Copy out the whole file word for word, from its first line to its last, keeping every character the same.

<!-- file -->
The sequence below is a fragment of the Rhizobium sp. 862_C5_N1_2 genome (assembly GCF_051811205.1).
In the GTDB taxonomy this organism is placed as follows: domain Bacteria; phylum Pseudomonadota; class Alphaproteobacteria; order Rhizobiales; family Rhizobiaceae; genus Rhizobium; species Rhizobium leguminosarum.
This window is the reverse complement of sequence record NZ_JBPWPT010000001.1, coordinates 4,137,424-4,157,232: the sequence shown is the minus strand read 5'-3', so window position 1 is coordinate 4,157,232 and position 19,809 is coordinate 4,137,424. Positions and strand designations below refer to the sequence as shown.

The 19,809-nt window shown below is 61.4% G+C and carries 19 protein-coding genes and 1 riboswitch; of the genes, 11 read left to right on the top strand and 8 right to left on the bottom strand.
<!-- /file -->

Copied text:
The sequence below is a fragment of the Rhizobium sp. 862_C5_N1_2 genome (assembly GCF_051811205.1).
In the GTDB taxonomy this organism is placed as follows: domain Bacteria; phylum Pseudomonadota; class Alphaproteobacteria; order Rhizobiales; family Rhizobiaceae; genus Rhizobium; species Rhizobium leguminosarum.
This window is the reverse complement of sequence record NZ_JBPWPT010000001.1, coordinates 4,137,424-4,157,232: the sequence shown is the minus strand read 5'-3', so window position 1 is coordinate 4,157,232 and position 19,809 is coordinate 4,137,424. Positions and strand designations below refer to the sequence as shown.

The 19,809-nt window shown below is 61.4% G+C and carries 19 protein-coding genes and 1 riboswitch; of the genes, 11 read left to right on the top strand and 8 right to left on the bottom strand.